Embrace the unexpected with ELI STONE the critically acclaimed series that celebrates life's odd and interesting adventures. It's daffily funny and affecting television, raves The Miami Herald. Eli Stone is a man you can believe in. The question is, can he believe himself? When this successful lawyer starts having strange visions, his job, his relationships and his sanity are in serious jeopardy. Things get even more bizarre when his brother Nathan confides that he has visions, too. Is this a blessing or some kind of family curse? And do this crazy illusions have a purpose? Featuring star-studded appearances by Sigourney Weaver, Katie Holmes and Seal, plus dazzling action and dance sequences, ELI STONE will pull you off the couch and onto your feet. See how the series wraps up in the quirky and heartfelt final season complete with exclusive bonus features. ELI STONE proves solid as a rock, says Entertainment Weekly.
Bonus Features Include: Dancin' In The Streets A Behind-The-Scenes Look At One Of The Show's Epic Song And Dance Numbers, Good Morning Eli With Sam & Julie A Fun Look At The Morning Rituals On The ELI STONE Set With Sam, Julie And The Rest Of The Cast, Circular File: Bloopers From Season Two Laugh Along With The Cast As They Trip, Slip And Bleep Through Some Of Season Two's Funniest Moments, Deleted Scenes
fans are distraught that ABC canceled the show after this, its second season, with most blaming the network for failing to stand by it despite falling ratings. Their dismay is understandable; it might not have deserved a renewal (it could not capitalize on the fact that its lead-in was the blockbuster Dancing with the Stars
), but these 13 episodes (on three discs) are just about as engaging, provocative, and simply entertaining as the first season's were.
As the season begins, San Francisco lawyer Eli Stone (Jonny Lee Miller) is recovering from surgery to remove the brain aneurysm that was apparently responsible for the strange and prophetic visions that dogged him (and helped him save innocent folks from impending disasters) last year. But when he realizes that his doctor brother (Matt Letscher) has inherited the aneurysm, and the visions, instead, Eli arranges to get them back (this show is about nothing if not suspension of disbelief). The other major new development is that Eli, having also convinced his boss and mentor, Jordan Wethersby (Victor Garber), that there's more to life than winning huge cases for big, greedy corporations, follows Jordan when the latter opens a new firm devoted to pro bono cases. But while Eli is busily pursuing righteous "social justice" (when not defending a transgender priest who was fired by his parish or an accused terrorist who's actually a brilliant young scientist on the verge of discovering the secret of "cold fusion," he's trying to bring down the manufacturer of deadly lead-based paint--a case that Eli envisions will take him and Jordan all the way to the Supreme Court), he and everyone else are also dealing with a growing array of personal issues, not least of which are the various romantic entanglements that distract Eli from fellow attorney Maggie Dekker (Julie Gonzalo), whom everyone but him knows is his one true love. Most worrisome of all are Eli's adventures with a powerful and dangerous form of treatment known as "the dark truth," which may reveal the future but trash his brain in the process.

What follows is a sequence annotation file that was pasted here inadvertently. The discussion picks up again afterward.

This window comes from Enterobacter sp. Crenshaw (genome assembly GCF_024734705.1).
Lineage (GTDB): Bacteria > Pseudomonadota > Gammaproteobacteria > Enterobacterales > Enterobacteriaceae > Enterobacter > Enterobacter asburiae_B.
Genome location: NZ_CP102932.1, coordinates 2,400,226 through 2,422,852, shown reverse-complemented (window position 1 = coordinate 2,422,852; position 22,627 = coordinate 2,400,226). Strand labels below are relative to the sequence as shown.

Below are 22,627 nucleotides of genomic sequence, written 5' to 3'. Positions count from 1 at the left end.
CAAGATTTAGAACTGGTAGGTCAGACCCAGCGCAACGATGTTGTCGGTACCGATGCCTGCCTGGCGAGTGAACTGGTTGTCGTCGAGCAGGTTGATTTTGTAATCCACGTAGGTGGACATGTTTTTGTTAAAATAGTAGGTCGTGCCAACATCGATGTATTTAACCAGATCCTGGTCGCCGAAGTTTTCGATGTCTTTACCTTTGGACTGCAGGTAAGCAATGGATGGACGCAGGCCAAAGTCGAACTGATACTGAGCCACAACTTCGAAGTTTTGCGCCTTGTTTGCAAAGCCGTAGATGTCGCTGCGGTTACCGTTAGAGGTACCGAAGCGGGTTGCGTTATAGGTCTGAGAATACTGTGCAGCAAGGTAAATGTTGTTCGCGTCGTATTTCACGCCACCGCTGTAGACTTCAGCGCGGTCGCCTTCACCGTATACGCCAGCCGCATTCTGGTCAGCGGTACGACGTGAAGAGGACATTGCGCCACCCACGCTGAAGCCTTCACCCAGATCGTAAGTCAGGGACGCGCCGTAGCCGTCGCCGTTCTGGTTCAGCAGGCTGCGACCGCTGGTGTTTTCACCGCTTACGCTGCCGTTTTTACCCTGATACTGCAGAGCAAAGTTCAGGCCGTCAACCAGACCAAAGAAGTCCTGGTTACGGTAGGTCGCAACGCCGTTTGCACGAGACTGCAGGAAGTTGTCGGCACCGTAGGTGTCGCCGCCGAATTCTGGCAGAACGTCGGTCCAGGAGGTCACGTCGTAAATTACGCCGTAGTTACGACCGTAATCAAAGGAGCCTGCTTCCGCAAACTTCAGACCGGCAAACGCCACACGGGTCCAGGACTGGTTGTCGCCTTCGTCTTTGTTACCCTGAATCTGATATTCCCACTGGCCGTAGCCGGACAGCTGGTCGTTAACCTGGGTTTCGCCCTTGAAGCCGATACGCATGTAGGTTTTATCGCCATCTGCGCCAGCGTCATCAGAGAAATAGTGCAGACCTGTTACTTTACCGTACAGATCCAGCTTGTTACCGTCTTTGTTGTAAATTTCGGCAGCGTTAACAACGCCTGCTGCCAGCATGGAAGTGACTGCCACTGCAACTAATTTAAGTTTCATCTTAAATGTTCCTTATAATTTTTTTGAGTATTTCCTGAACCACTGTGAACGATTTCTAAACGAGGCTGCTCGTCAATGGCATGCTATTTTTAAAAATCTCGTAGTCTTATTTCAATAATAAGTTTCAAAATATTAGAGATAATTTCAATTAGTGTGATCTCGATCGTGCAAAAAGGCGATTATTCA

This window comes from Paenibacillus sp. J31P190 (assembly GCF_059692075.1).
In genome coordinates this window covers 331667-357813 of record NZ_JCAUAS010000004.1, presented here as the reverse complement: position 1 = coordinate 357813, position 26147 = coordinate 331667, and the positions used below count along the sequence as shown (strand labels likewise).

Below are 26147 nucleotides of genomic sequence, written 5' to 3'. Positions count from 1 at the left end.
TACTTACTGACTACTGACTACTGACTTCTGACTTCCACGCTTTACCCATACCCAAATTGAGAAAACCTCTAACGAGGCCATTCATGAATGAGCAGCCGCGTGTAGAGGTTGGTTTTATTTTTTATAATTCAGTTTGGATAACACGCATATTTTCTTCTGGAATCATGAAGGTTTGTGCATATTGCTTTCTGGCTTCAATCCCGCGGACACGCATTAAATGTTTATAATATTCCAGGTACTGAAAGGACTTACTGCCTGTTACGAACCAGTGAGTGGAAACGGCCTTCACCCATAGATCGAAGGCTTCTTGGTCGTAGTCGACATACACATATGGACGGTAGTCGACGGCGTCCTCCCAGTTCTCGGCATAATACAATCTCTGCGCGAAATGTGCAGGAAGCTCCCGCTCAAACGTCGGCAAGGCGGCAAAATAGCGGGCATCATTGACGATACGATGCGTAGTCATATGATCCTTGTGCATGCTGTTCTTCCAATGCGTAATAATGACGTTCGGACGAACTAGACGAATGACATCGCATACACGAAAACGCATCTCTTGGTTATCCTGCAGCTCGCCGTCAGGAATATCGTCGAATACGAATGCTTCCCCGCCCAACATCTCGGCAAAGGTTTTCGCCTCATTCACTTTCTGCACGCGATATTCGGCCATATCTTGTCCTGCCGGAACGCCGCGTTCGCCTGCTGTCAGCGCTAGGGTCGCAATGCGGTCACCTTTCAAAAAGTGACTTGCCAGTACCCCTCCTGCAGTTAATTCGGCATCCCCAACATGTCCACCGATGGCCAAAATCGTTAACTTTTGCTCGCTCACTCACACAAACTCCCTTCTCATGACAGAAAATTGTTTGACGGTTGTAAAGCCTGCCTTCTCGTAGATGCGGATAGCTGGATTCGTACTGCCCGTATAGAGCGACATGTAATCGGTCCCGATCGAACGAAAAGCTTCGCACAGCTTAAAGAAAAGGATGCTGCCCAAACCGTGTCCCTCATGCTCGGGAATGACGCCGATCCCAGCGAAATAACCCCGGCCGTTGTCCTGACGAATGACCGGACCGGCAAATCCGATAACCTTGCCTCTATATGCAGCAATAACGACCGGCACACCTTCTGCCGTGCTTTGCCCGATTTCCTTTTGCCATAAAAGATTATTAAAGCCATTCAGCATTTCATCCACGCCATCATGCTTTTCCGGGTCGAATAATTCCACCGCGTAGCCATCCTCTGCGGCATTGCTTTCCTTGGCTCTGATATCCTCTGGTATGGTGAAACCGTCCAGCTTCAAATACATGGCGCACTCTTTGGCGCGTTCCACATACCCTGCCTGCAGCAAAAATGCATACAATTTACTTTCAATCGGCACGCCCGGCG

In the end, as good as the show is, Eli Stone's reach may have exceeded its grasp; in trying to be part fantasy, part family drama, part romantic comedy, part musical (although there are fewer big production numbers this time), and part law drama, it might have been done in by its own ambitions, which are admirable but definitely do not come cheap. Bonus features include bloopers, deleted scenes, and other nonessentials. --Sam Graham